Cover image for A friendly introduction to number theory
A friendly introduction to number theory
Silverman, Joseph H., 1955-
Personal Author:
Second edition.
Publication Information:
Upper Saddle River, N.J. : Prentice Hall, [2001]

Physical Description:
vii, 386 pages : illustrations ; 24 cm
Subject Term:
Format :


Call Number
Material Type
Home Location
Central Library QA241 .S497 2001 Adult Non-Fiction Non-Fiction Area

On Order



This introductory text is designed to entice non-math focused individuals into learning some mathematics, while teaching them to think mathematically. Starting with nothing more than basic high school algebra, the reader is gradually led from basic algebra to the point of actively performing mathematical research while getting a glimpse of current mathematical frontiers. The writing style is informal and includes many numerical examples, which are analyzed for patterns and used to make conjectures. The emphasis is on the methods used for proving theorems rather than on specific results. Pythagorean Triples, Linear Equations and the Greatest Common Divisor, Factorization and the Fundamental Theorem of Arithmetic, Congruences, Mersenne Primes, Squares Modulo "p," Quadratic Reciprocity, Pell's Equation, Diophantine Approximation, Irrational Numbers and Transcendental Numbers, Sums of Powers, Binomial Coefficients and Pascal's Triangle, Elliptic Curves and Fermat's Last Theorem. For individuals with limited math experience who are interested in number theory.

Table of Contents

Prefacep. v
Introductionp. 1
Chapter 1. What Is Number Theory?p. 7
Chapter 2. Pythagorean Triplesp. 13
Chapter 3. Pythagorean Triples and the Unit Circlep. 19
Chapter 4. Sums of Higher Powers and Fermat's Last Theoremp. 23
Chapter 5. Divisibility and the Greatest Common Divisorp. 27
Chapter 6. Linear Equations and the Greatest Common Divisorp. 34
Chapter 7. Factorization and the Fundamental Theorem of Arithmeticp. 43
Chapter 8. Congruencesp. 52
Chapter 9. Congruences, Powers, and Fermat's Little Theoremp. 58
Chapter 10. Congruences, Powers, and Euler's Formulap. 64
Chapter 11. Euler's Phi Functionp. 68
Chapter 12. Prime Numbersp. 75
Chapter 13. Counting Primesp. 82
Chapter 14. Mersenne Primesp. 88
Chapter 15. Mersenne Primes and Perfect Numbersp. 92
Chapter 16. Powers Modulo m and Successive Squaringp. 102
Chapter 17. Computing k[superscript th] Roots Modulo mp. 109
Chapter 18. Powers, Roots, and "Unbreakable" Codesp. 113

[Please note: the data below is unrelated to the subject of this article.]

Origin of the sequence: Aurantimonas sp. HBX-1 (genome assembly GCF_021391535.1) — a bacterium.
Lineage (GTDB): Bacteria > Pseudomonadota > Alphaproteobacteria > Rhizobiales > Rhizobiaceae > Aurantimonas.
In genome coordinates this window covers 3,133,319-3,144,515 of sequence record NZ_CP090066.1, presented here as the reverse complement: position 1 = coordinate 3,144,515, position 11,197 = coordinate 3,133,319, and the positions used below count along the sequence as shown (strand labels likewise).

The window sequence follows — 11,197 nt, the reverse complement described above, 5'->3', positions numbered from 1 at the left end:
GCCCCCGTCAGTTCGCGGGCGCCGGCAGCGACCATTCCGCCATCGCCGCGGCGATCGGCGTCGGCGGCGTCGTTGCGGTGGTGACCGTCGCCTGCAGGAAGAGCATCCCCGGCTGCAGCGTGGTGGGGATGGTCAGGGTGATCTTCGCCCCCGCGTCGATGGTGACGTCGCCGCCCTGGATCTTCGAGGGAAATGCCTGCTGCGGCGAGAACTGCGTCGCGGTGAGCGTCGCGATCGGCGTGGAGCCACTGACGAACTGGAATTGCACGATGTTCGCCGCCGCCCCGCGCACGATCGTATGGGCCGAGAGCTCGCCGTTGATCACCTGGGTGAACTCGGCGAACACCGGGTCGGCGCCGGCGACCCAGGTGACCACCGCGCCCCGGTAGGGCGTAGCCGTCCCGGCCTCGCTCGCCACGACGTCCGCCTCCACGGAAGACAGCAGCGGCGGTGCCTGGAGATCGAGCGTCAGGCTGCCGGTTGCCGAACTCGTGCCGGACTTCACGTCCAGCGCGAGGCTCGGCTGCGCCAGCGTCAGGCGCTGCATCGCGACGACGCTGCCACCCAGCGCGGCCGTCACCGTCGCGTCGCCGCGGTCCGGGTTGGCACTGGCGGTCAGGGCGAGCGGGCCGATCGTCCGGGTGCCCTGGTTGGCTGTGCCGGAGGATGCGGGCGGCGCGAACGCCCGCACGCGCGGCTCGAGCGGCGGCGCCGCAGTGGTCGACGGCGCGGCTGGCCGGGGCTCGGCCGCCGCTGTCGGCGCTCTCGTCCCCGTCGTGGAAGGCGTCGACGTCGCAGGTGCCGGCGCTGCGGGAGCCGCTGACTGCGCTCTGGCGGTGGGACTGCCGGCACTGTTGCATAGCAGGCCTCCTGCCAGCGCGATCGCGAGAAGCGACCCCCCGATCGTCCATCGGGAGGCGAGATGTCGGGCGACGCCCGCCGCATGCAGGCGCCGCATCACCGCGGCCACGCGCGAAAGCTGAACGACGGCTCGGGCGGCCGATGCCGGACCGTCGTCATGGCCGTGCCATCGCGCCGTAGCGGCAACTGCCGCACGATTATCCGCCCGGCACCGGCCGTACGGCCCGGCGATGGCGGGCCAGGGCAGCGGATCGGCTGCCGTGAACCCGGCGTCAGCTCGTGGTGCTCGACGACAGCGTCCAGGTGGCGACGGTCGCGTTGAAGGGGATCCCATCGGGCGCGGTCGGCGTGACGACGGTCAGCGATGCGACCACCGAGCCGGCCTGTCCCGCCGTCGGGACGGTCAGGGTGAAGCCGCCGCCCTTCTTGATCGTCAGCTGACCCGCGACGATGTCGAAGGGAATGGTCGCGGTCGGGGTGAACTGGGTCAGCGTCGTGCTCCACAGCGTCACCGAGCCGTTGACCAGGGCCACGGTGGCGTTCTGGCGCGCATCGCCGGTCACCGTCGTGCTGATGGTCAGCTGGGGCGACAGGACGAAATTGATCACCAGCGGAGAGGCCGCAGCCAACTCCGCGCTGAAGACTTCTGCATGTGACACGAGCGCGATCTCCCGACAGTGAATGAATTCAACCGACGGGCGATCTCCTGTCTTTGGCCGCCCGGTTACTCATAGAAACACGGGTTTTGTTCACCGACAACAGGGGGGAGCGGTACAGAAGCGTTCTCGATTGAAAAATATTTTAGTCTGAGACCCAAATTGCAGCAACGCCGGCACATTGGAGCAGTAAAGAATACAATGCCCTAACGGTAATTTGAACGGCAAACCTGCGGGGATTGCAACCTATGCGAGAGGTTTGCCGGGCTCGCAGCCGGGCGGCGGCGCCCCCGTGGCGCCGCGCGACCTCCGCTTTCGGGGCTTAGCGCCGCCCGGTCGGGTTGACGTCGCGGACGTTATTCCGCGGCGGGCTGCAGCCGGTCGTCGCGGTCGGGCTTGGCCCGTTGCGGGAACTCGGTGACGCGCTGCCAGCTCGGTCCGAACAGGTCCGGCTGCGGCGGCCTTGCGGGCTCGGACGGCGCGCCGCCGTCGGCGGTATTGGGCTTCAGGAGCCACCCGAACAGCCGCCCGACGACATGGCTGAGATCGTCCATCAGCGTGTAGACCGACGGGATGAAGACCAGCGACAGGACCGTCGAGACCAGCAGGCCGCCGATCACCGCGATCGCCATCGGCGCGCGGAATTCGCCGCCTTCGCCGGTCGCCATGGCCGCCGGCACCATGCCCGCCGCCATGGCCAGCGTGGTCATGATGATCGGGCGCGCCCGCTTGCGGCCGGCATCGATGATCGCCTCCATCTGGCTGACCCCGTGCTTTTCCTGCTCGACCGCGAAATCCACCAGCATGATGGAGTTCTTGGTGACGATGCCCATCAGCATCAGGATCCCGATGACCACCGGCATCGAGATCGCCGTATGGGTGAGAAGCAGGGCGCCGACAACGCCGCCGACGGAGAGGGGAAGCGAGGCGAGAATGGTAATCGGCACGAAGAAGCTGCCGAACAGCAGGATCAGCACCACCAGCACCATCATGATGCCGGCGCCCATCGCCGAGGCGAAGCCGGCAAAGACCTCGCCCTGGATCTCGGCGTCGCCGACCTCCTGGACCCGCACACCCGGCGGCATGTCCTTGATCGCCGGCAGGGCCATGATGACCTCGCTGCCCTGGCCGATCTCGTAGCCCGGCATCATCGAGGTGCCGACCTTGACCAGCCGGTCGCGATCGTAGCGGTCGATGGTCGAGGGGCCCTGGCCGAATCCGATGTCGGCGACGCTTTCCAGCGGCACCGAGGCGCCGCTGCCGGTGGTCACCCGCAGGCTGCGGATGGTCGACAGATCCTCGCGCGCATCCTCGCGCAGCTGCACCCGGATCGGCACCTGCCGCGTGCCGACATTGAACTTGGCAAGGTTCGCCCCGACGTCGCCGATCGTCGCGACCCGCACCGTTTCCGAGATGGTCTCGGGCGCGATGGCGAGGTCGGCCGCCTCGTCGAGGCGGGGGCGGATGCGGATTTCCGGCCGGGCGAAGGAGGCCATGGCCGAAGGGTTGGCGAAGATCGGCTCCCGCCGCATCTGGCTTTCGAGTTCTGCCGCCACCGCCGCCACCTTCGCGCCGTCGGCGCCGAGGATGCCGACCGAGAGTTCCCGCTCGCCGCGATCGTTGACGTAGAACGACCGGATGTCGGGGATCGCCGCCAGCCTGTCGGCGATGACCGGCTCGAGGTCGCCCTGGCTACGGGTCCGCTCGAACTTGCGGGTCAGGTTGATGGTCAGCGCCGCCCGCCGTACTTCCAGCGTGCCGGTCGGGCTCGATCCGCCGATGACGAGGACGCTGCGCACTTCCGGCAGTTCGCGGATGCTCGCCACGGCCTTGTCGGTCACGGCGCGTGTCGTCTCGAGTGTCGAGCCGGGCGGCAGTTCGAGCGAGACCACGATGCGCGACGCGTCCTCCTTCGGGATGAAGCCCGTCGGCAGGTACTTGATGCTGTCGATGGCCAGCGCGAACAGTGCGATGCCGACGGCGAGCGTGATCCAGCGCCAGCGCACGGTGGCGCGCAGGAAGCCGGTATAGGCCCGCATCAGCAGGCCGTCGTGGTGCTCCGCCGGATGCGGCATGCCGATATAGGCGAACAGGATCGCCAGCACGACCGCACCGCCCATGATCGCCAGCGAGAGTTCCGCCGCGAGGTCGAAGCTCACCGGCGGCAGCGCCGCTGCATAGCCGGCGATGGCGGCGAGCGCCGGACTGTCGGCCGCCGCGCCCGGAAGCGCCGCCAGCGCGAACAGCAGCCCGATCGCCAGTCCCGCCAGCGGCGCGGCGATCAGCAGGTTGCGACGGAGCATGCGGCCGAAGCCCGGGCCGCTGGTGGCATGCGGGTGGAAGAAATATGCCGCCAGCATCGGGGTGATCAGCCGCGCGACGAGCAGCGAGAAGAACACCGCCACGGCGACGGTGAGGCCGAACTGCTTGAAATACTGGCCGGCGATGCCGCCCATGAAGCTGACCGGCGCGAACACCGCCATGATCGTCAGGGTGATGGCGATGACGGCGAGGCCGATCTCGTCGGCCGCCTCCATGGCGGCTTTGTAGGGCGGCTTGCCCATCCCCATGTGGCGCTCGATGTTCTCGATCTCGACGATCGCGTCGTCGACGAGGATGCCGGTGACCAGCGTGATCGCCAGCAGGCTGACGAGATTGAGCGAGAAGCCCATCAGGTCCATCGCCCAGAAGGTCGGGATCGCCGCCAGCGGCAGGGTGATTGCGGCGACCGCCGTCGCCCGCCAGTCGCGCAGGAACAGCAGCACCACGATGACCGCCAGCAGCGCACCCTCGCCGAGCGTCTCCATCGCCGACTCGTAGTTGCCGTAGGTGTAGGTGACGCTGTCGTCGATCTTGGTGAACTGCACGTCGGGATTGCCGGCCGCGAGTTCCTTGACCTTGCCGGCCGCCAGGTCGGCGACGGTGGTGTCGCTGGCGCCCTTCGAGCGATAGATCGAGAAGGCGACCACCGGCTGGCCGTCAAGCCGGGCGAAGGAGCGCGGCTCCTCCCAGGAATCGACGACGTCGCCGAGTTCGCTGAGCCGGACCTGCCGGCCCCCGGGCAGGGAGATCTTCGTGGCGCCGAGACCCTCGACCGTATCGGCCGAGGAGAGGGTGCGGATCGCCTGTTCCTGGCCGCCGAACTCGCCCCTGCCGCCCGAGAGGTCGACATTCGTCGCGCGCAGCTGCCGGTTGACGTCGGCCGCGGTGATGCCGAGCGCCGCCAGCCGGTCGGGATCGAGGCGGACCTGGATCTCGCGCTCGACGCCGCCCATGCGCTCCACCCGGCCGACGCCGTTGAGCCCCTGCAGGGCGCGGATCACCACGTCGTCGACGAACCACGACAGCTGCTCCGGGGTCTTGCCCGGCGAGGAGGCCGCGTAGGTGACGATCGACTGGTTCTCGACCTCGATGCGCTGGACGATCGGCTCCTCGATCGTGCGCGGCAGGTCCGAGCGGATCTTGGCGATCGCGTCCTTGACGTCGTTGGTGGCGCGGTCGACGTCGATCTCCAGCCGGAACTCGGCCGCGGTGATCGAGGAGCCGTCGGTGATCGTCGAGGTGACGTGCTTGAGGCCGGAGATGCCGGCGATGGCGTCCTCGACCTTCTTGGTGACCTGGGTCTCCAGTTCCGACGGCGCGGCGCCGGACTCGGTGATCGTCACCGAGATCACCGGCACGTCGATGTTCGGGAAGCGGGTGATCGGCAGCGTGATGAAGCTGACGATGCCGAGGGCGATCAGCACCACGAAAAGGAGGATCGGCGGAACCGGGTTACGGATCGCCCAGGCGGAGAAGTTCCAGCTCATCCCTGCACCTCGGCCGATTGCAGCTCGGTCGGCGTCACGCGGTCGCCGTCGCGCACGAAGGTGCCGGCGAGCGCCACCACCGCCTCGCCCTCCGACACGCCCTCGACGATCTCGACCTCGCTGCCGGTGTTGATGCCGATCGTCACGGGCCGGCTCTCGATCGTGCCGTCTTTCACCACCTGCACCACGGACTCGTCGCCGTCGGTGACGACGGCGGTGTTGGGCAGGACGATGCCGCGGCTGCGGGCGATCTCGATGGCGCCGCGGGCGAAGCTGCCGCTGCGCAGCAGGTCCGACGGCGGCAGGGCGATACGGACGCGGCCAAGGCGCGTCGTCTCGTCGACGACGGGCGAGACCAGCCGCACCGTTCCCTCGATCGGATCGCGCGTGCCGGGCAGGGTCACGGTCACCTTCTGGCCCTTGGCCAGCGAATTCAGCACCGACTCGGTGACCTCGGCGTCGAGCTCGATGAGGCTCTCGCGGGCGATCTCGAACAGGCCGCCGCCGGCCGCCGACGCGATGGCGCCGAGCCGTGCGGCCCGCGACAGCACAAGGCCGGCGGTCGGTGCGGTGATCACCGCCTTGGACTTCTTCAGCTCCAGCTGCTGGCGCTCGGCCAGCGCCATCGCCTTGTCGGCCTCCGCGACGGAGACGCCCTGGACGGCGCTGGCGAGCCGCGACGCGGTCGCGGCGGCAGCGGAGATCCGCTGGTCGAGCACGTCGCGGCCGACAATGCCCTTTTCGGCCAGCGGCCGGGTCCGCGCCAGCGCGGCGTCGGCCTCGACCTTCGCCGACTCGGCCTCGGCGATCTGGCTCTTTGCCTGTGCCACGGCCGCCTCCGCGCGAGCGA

Chapter 19. Euler's Phi Function and Sums of Divisorsp. 120
Chapter 20. Powers Modulo p and Primitive Rootsp. 125
Chapter 21. Primitive Roots and Indicesp. 135
Chapter 22. Squares Modulo pp. 142
Chapter 23. Is - 1 a Square Modulo p? Is 2?p. 150
Chapter 24. Quadratic Reciprocityp. 161
Chapter 25. Which Primes Are Sums of Two Squares?p. 172
Chapter 26. Which Numbers Are Sums of Two Squares?p. 184
Chapter 27. The Equation X[superscript 4] + Y[superscript 4] = Z[superscript 4]p. 190
Chapter 28. Square-Triangular Numbers Revisitedp. 193
Chapter 29. Pell's Equationp. 203
Chapter 30. Diophantine Approximationp. 208
Chapter 31. Diophantine Approximation and Pell's Equationp. 217
Chapter 32. Primality Testing and Carmichael Numbersp. 225
Chapter 33. Number Theory and Imaginary Numbersp. 236
Chapter 34. The Gaussian Integers and Unique Factorizationp. 250
Chapter 35. Irrational Numbers and Transcendental Numbersp. 267
Chapter 36. Binomial Coefficients and Pascal's Trianglep. 283
Chapter 37. Fibonacci's Rabbits and Linear Recurrence Sequencesp. 294
Chapter 38. Generating Functionsp. 306
Chapter 39. Sums of Powersp. 317
Chapter 40. Cubic Curves and Elliptic Curvesp. 328
Chapter 41. Elliptic Curves with Few Rational Pointsp. 341
Chapter 42. Points on Elliptic Curves Modulo pp. 347
Chapter 43. Torsion Collections Modulo p and Bad Primesp. 359
Chapter 44. Defect Bounds and Modularity Patternsp. 363
Chapter 45. Elliptic Curves and Fermat's Last Theoremp. 369
Further Readingp. 371
Appendix A. Factorization of Small Composite Integersp. 372
Appendix B. A List of Primesp. 374
Indexp. 377

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